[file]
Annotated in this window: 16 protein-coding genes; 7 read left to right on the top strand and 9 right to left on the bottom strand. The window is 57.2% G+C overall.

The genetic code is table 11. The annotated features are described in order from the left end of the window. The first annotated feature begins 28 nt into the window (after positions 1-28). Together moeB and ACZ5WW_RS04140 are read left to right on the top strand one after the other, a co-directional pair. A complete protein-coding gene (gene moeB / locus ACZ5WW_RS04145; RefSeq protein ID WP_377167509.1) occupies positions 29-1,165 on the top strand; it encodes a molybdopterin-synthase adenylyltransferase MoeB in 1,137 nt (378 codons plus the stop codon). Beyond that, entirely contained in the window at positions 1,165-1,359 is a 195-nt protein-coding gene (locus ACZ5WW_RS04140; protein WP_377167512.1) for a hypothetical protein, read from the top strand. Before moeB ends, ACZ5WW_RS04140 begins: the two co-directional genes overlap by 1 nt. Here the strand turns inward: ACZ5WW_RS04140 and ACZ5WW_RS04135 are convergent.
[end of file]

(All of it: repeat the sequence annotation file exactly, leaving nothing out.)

Annotated in this window: 16 protein-coding genes; 7 read left to right on the top strand and 9 right to left on the bottom strand. The window is 57.2% G+C overall.

The genetic code is table 11. The annotated features are described in order from the left end of the window. The first annotated feature begins 28 nt into the window (after positions 1-28). Together moeB and ACZ5WW_RS04140 are read left to right on the top strand one after the other, a co-directional pair. A complete protein-coding gene (gene moeB / locus ACZ5WW_RS04145; RefSeq protein ID WP_377167509.1) occupies positions 29-1,165 on the top strand; it encodes a molybdopterin-synthase adenylyltransferase MoeB in 1,137 nt (378 codons plus the stop codon). Beyond that, entirely contained in the window at positions 1,165-1,359 is a 195-nt protein-coding gene (locus ACZ5WW_RS04140; protein WP_377167512.1) for a hypothetical protein, read from the top strand. Before moeB ends, ACZ5WW_RS04140 begins: the two co-directional genes overlap by 1 nt. Here the strand turns inward: ACZ5WW_RS04140 and ACZ5WW_RS04135 are convergent.